First Church Congregational of Fairfield, Connecticut, an Open and Affirming member of the United Church of Christ, was called together by God in 1639 to live in covenant, repair a broken world, and build a society founded on justice and peace.
Everything in that life begins with the worship of God, which fills us with joy, lifts our spirits, informs our minds, and empowers us to go forth as Christ’s servants in the service of others. Music plays a key role in our worship, inspiring our souls, warming our hearts, and moving us to action.
The Klais pipe organ has greatly enriched our worship of God and strengthened our service to the community. Its beautiful sound, created by the rushing wind moving in our midst like the Holy Spirit, motivates and encourages us in our ministries. Its power, beauty, and versatility have greatly deepened the spiritual experience of all who join us in worship, inspiring us to deeper faith as followers of Christ. The Klais pipe organ has also enriched the community of metropolitan Bridgeport and Fairfield County and will be an asset for the congregation and community for generations to come.
We note with the deepest gratitude the gifts and bequest of Lewis W. Burr and his wife Alice Bulkley Burr. Lewis and Alice were dedicated to our church and community, and their generosity has borne great fruit in so many areas, not least this pipe organ. Their commitment has inspired hundreds of others to join them in supporting this project, and we honor their memory and give thanks to God for their faithful and loving generosity.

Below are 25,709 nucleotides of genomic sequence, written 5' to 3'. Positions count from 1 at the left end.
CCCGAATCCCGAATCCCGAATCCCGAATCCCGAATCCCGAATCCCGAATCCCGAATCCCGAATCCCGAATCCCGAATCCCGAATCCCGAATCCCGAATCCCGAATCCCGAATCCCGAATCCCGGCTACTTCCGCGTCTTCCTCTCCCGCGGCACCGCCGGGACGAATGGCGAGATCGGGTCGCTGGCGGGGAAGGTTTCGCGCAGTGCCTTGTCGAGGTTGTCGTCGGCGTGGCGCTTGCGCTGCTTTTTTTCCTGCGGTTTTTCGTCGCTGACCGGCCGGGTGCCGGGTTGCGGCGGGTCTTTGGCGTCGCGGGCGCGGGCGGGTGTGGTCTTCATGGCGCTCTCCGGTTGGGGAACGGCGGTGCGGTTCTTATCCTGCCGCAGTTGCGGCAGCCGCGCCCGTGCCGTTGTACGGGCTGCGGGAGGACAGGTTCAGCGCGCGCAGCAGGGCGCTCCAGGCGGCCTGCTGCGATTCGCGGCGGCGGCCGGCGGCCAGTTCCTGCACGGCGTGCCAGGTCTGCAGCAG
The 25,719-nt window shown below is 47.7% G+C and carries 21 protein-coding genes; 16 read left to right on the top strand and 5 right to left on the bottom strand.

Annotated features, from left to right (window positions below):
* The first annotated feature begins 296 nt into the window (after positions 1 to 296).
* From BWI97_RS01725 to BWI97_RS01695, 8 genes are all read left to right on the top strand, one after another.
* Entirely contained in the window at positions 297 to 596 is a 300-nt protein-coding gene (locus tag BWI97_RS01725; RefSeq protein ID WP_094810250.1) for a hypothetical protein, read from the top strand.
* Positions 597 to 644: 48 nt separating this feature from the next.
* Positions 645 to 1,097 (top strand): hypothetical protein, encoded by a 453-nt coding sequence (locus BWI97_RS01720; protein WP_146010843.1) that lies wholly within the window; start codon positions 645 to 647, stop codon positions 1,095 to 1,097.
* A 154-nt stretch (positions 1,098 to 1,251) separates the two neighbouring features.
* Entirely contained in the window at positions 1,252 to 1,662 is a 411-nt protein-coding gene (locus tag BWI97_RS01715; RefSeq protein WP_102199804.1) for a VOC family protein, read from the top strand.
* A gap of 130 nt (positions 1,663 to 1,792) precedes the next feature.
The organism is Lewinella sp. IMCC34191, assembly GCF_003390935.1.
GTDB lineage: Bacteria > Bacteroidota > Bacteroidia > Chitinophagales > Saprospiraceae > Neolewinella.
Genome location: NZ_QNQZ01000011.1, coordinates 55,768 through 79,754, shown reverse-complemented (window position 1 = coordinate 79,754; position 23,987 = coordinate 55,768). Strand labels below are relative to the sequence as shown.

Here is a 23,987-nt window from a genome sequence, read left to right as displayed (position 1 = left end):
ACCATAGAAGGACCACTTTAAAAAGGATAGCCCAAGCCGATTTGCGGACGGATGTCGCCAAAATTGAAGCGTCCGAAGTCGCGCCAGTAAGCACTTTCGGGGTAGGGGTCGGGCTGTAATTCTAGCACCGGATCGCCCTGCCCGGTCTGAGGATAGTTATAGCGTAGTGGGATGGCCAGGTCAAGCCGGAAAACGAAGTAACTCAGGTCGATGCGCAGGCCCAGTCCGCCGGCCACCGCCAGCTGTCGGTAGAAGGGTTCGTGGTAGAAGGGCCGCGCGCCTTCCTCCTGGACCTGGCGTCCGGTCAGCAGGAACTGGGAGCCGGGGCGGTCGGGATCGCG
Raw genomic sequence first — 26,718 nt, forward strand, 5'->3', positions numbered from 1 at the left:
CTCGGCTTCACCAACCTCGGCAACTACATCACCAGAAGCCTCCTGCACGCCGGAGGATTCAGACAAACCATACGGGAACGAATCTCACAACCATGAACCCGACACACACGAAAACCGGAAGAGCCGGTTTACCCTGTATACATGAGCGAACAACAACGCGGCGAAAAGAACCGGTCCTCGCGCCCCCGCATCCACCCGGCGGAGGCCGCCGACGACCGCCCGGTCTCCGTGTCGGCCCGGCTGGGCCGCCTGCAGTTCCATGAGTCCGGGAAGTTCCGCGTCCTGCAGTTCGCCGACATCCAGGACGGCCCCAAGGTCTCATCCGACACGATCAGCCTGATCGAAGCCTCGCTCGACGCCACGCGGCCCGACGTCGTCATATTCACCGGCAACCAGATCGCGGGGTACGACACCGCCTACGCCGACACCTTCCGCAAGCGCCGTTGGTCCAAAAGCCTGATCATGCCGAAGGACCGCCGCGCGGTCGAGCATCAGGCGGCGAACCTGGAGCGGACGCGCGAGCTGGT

We also express our deepest thanks to the pipe organ committee, co-chaired by Margaret Gettig and Charlotte Dyslin. The committee members diligently labored for almost eleven years to bring the dream of a pipe organ to reality. Their dedication, creativity, indefatigable spirits, and complete faith in God inspired me throughout this process. We owe them our heartfelt thanks. We are also profoundly grateful to our consultant Justin Bischof and to Philipp Klais and his entire team from Klais Orgelbau. It was a joy to work with Philipp throughout the process.
We are delighted and thrilled to be the recipients of this remarkable instrument and honored to be entrusted with its care, a gift for the ages. Our prayer is that the rushing winds of the organ will fill our hearts and spirits as a holy inspiration for greater living.
—The Reverend David W. Spollett
Photo credit: H. Durston Saylor (unless indicated otherwise)
Johannes Klais Orgelbau, Bonn
Opus 1881, 2010
I. CHOIR C-c4
8′ Burrdon (sic!)*
8′ Coreinette (sic!)*
* original names Bourdon and Clarinette have been modified
II. GREAT C-c4
8′ Flute harmonique
2′ Mixtur IV
8′ Tuba (prepared for)
III. SWELL C-c4
8′ Vox coelestis
22⁄3′ Harmonia aetheria IV
8′ Basson Hautbois
32′ Flute (prepared for)
16′ Open Wood
16′ Burrdon (from Swell)
16′ Basson (from Swell)
Choir to Great
Swell to Great
Swell to Choir
Choir to Pedal
Great to Pedal
Swell to Pedal
Swell Superoctave to Pedal
36 stops on three manuals and pedal
Mechanical key action (electric coupling action)
Electric stop action
Setter combination system with 1,000,000 combinations, divided into 1,000 levels with 100 groups each featuring 10 Generals and 6 Divisionals for each division